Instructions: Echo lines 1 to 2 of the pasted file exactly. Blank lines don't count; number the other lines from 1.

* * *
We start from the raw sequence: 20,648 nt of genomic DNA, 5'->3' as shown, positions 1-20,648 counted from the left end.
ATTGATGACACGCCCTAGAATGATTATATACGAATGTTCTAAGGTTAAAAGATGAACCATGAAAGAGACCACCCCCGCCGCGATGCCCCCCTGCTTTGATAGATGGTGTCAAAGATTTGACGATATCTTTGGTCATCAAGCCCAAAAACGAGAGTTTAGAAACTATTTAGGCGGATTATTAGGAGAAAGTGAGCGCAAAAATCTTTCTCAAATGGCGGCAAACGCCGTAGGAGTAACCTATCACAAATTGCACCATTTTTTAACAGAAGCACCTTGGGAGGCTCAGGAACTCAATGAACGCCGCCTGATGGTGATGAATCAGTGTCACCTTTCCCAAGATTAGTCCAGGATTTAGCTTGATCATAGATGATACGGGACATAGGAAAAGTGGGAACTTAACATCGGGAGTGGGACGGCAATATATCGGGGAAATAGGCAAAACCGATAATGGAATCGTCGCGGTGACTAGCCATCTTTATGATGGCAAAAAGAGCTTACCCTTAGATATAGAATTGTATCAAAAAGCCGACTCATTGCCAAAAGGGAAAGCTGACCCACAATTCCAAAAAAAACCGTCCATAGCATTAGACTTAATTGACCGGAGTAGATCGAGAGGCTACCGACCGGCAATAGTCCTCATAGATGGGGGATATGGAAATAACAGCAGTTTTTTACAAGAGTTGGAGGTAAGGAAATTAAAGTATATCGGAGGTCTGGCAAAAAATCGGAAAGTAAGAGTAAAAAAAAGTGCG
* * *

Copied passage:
We start from the raw sequence: 20,648 nt of genomic DNA, 5'->3' as shown, positions 1-20,648 counted from the left end.
ATTGATGACACGCCCTAGAATGATTATATACGAATGTTCTAAGGTTAAAAGATGAACCATGAAAGAGACCACCCCCGCCGCGATGCCCCCCTGCTTTGATAGATGGTGTCAAAGATTTGACGATATCTTTGGTCATCAAGCCCAAAAACGAGAGTTTAGAAACTATTTAGGCGGATTATTAGGAGAAAGTGAGCGCAAAAATCTTTCTCAAATGGCGGCAAACGCCGTAGGAGTAACCTATCACAAATTGCACCATTTTTTAACAGAAGCACCTTGGGAGGCTCAGGAACTCAATGAACGCCGCCTGATGGTGATGAATCAGTGTCACCTTTCCCAAGATTAGTCCAGGATTTAGCTTGATCATAGATGATACGGGACATAGGAAAAGTGGGAACTTAACATCGGGAGTGGGACGGCAATATATCGGGGAAATAGGCAAAACCGATAATGGAATCGTCGCGGTGACTAGCCATCTTTATGATGGCAAAAAGAGCTTACCCTTAGATATAGAATTGTATCAAAAAGCCGACTCATTGCCAAAAGGGAAAGCTGACCCACAATTCCAAAAAAAACCGTCCATAGCATTAGACTTAATTGACCGGAGTAGATCGAGAGGCTACCGACCGGCAATAGTCCTCATAGATGGGGGATATGGAAATAACAGCAGTTTTTTACAAGAGTTGGAGGTAAGGAAATTAAAGTATATCGGAGGTCTGGCAAAAAATCGGAAAGTAAGAGTAAAAAAAAGTGCG